OPG5′-UTR C > Trs1564858OPG_5pT11.10.57GGATTTGGAGTGGTGCAAGCTGGTA[C/T]GTGTCAATGTGCAGCAAAATTAATTA
SOD33′-UTR C > TPresent studySOD3_3pT33.40.74CCACTCTGAGGTCTCACCTTCGCCT[C/T]TGCTGAAGTCTCCCCGCAGCCCTCTCC
TIMP1Leu(C)124Leu (T)rs1043945TIMP1_124T47.70.07AGCTCAGGCTGTTCCAGGGAGCCAC[A/G]AAACTGCAGGTAGTGATGTGCAAGAGT
TNASer(A)106Gly(G)rs13963TNA_106G38.90.13CTGCATCTCGCGCGGGGGCACCCTG[A/G]GCACCCCTCAGACTGGCTCGGAGAAC
TNFAIP6Arg(G)144Gln(A)rs1046668TSG_144G13.50.83GGTGGCGTCTTTACAGATCCAAAGC[A/G]AATTTTTAAATCTCCAGGCTTCCCA
VDRIle(T)365Ile(C)rs 731236VDR_365C41.00.99CTGGGGTGCAGGACGCCGCGCTGAT[T/C]GAGGCCATCCAGGACCGCCTGTCCAACA

OA rates in the cohort.

Table 3 shows characteristics of the 749 female subjects (mean age 63.9 years; mean BMI at 10 years 26.6 kg/m2) and also for the subsets of patients with and without radiographic OA. The prevalence of radiographic OA was 21.2% at baseline and 38% by the tenth year of followup. This corresponds to an incidence of ∼2% per year, which is comparable with published data from other studies (5, 6). The phenotypes that we set out to study (prevalence of OA, presence of osteophytes, presence of JSN, change in K/L grade, change in JSN grade, change in osteophyte grade) are significantly correlated (see Table 4). However, although these clinical characteristics are not independent, each of these traits provides some nonredundant information that can be affected by an individual's genotype.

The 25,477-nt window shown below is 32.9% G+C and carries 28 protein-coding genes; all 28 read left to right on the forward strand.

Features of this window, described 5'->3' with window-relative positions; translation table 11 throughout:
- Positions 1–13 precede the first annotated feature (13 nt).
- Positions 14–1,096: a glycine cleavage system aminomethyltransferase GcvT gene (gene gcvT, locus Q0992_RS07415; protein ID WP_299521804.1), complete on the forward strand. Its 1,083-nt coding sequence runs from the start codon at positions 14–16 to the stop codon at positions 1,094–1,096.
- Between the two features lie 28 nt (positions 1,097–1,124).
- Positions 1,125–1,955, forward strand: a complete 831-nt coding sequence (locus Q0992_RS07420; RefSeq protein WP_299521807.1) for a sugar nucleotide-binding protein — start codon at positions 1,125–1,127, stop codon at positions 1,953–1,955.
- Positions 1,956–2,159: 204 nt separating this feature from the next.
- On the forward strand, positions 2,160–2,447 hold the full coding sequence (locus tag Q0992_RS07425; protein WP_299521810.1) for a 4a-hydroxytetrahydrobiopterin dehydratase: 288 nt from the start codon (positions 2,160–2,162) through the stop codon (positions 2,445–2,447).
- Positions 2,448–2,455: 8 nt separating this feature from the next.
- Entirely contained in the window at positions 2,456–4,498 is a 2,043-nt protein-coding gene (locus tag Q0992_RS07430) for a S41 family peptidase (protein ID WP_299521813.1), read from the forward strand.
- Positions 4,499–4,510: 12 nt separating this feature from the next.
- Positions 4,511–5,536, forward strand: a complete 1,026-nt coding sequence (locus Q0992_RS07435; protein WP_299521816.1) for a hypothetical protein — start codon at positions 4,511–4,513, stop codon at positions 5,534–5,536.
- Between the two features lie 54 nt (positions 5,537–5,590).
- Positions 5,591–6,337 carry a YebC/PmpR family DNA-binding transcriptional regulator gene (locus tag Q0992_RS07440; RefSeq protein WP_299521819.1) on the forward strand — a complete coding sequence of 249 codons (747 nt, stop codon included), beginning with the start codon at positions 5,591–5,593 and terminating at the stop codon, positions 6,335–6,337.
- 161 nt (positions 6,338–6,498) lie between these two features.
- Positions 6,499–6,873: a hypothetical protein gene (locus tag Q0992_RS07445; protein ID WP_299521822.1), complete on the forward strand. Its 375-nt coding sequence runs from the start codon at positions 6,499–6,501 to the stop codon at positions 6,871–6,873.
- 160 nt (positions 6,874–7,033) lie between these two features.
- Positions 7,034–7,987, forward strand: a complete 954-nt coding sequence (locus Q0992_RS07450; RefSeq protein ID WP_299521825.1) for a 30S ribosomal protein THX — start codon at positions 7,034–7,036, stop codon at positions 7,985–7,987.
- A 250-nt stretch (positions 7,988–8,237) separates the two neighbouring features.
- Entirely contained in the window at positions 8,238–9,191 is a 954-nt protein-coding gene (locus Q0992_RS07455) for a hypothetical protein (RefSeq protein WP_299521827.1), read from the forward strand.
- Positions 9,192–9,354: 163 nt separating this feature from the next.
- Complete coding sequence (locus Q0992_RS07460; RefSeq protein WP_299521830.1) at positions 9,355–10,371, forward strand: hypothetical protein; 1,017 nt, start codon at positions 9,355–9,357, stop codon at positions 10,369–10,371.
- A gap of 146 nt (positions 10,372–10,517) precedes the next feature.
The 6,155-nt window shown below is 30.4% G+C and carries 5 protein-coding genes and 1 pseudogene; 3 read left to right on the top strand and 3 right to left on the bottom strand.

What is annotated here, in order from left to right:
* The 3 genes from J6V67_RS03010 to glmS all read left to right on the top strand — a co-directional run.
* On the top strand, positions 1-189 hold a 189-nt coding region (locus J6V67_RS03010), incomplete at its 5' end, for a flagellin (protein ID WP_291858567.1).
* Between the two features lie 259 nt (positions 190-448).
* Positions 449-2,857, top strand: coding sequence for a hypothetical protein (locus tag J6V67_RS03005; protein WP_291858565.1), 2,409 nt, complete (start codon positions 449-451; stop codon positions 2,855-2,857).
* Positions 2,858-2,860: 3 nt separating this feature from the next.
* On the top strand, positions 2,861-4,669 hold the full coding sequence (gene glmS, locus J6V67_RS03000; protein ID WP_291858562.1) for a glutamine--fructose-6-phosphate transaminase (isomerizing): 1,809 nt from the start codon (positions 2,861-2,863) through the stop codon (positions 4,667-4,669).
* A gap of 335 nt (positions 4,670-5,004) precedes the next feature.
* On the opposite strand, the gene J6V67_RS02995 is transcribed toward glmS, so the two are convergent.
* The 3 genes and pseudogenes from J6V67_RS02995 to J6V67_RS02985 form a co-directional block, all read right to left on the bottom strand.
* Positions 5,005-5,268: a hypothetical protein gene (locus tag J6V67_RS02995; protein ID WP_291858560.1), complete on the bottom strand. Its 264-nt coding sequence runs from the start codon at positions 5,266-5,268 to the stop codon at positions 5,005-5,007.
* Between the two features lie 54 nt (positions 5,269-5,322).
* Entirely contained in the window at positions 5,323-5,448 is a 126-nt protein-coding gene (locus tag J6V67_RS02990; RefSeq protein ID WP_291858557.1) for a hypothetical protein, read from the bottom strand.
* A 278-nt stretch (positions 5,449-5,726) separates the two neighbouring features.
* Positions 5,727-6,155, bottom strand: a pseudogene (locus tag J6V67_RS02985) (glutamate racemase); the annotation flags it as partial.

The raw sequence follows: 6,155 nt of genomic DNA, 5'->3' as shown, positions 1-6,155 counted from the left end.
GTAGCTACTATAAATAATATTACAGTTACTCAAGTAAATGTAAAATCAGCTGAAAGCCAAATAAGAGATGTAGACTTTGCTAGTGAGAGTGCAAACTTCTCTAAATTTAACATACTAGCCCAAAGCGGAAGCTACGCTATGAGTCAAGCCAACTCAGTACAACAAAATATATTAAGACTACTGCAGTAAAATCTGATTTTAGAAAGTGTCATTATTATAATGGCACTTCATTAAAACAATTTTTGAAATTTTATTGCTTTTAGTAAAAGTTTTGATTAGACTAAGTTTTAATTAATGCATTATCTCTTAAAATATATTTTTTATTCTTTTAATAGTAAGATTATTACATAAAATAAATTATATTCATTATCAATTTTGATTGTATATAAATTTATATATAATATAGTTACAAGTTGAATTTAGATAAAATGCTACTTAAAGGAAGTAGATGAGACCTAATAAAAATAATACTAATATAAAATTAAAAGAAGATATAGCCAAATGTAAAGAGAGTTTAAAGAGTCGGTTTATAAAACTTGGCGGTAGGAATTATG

Table 3. Characteristics of the 749 Chingford Study participants whose DNA was used in this study*
CharacteristicTotal (n = 749)Normal (n = 469)OA (n = 280)
  • *

    Except where indicated otherwise, values are the mean or the mean ± SD. Individuals were classified as normal if they did not have disease in either knee at both examinations, and as having osteoarthritis (OA) if they had a Kellgren/Lawrence (K/L) score of ≥2. Changes in the K/L score, osteophyte grade, and joint space narrowing grade were calculated as the difference between the grade at the most severely affected knee at year 10 minus the grade at baseline.

Age in 2000, years63.87 ± 6.1663.6766.90
Body mass index at year 1, kg/m225.27 ± 4.0024.6026.40
Body mass index at year 10, kg/m226.65 ± 4.6525.9027.90
Age at menopause, years48.12 ± 50.348.0048.30
% with joint space narrowing23.115.735.3
Change in K/L score0.56 ± 0.880.181.18